SELF-e — Connecting Libraries, Readers & Self-Published AuthorsWith perhaps as many as 600,000 indie books appearing each year, the library market is a tough nut to crack for the self-published.

But what if Library Journal vetted your e-book and—let’s be optimistic—pronounced it library-worth? That’s the idea of  SELF-e, and in a guest post in Jane Friedman’s blog, publishing consultant Porter Anderson explores the pros and cons.

One negative of SELF-e, he says, is that the program does “not pay you a royalty when your ebook is checked out by a library patron. It costs you nothing to get into this arena for discovery but it also will not pay you in royalties”—a contrast to the model commonly used by, say, OverDrive. The SELF-e site itself also reviews the pluses and minuses.

Powering SELF-e is technology from BiblioLabs and BiblioBoards. They reach nearly 2,700 libraries, although I don’t know if all offer SELF-e.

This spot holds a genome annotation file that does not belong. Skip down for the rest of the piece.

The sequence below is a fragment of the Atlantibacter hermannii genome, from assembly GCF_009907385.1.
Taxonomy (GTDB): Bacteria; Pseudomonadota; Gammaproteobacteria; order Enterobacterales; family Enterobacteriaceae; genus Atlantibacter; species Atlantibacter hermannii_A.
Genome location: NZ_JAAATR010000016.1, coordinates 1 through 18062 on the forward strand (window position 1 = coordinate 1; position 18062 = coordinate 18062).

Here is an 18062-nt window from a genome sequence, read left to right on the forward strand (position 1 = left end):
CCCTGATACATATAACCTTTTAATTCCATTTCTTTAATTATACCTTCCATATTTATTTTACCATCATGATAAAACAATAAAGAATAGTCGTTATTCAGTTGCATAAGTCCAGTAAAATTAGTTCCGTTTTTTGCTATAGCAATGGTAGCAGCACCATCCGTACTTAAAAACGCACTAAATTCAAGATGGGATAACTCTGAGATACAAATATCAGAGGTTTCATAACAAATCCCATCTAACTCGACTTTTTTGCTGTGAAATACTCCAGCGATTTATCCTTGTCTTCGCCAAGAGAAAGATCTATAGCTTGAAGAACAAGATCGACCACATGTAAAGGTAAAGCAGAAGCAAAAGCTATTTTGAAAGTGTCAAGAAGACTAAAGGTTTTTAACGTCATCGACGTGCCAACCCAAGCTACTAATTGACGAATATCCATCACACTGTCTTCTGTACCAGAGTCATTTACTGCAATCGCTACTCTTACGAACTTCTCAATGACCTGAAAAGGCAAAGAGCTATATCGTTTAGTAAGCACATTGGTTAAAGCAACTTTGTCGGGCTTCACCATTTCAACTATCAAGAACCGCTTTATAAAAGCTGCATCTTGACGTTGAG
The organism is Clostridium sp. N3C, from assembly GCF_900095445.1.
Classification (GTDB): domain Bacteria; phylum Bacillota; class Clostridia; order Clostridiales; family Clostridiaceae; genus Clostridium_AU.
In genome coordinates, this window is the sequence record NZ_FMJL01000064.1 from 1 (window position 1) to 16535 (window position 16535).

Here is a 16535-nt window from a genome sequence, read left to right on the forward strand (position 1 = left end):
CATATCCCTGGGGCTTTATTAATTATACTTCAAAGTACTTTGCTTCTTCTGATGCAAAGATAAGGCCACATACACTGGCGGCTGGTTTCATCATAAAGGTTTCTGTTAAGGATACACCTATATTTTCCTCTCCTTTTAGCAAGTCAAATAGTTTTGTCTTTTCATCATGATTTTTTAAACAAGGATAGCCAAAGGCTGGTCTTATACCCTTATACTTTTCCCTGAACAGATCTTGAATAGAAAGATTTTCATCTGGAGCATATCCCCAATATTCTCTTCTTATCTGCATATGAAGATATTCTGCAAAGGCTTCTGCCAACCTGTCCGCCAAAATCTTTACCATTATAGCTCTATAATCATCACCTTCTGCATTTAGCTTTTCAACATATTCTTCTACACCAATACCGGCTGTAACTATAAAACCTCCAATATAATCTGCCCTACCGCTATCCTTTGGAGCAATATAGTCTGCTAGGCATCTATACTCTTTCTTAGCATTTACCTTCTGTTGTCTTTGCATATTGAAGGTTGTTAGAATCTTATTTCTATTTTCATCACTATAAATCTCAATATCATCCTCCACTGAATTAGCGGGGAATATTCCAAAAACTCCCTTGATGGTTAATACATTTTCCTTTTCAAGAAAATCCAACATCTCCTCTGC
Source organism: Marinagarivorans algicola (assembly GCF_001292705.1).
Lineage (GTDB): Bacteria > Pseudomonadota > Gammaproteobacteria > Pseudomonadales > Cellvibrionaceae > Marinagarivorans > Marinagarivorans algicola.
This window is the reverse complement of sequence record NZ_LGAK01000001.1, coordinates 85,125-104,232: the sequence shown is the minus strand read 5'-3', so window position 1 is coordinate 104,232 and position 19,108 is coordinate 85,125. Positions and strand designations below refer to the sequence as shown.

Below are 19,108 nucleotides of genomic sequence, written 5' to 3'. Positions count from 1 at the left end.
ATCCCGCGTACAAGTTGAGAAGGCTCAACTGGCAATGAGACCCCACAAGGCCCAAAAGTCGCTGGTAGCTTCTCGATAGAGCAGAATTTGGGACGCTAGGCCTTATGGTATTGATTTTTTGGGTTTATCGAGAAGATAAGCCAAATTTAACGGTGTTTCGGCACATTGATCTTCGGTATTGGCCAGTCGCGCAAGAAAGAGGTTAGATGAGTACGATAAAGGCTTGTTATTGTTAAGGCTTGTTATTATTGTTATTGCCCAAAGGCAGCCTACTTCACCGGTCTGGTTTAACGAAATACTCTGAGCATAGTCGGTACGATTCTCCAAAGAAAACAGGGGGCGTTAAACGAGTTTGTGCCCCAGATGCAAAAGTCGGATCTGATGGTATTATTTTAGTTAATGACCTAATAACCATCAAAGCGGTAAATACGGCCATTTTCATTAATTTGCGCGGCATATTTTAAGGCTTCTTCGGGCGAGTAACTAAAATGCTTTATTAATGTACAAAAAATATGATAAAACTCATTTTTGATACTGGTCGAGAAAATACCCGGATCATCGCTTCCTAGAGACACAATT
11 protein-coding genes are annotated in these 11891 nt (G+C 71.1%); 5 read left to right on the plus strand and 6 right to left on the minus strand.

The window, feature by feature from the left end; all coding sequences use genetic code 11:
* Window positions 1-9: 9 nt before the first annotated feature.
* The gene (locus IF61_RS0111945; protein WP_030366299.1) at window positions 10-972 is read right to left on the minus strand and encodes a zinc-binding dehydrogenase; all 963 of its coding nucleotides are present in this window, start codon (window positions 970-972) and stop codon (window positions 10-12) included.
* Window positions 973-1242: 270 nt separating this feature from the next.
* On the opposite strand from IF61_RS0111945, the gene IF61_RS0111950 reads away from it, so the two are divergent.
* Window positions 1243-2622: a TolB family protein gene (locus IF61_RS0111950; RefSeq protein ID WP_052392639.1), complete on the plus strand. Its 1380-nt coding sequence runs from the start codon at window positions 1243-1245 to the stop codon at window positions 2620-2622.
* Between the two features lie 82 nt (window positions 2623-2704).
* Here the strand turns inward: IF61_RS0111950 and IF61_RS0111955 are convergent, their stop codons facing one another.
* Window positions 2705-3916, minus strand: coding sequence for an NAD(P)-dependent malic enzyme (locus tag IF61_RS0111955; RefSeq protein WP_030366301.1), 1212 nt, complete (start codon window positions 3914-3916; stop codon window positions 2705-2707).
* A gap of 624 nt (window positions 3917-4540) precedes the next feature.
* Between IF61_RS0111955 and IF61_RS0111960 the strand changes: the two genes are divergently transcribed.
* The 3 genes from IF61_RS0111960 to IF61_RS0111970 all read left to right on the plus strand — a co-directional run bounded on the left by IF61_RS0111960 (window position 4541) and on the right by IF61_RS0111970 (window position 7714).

This isn’t the only path to libraries. Smashwords, for example, is another (details here and here). So’s ebooksareforever (author guidance here).

In addition, you should check with your local public library about resources for the self-published. Some local systems may even serve as publishers.

Meanwhile here’s a call to all TeleReaders who are self-published writers. What are your experiences getting into public libraries, or trying to? Any tips for others? Share your thoughts in our comments area.

Related: Library Journal Self-Published Awards 2015. The submissions deadline is August 31.


  1. Several years ago, I self-published a YA historical novel, “Bet: Stowaway Daughter,” which was based on research I did in the Seattle area. I offered a free copy to my local library system, but the copy was refused, because OverDrive, which handles Seattle’s library ebooks, wouldn’t accept it.

    A few weeks ago, I was approached by my contact at Seattle Public Library who asked if I was still interested in donating my book. Of course, I said Yes, and he suggested I submit it to Self-E, which the library is using to handle indie books. I’m hoping my novel will appear in the SPL catalog soon.

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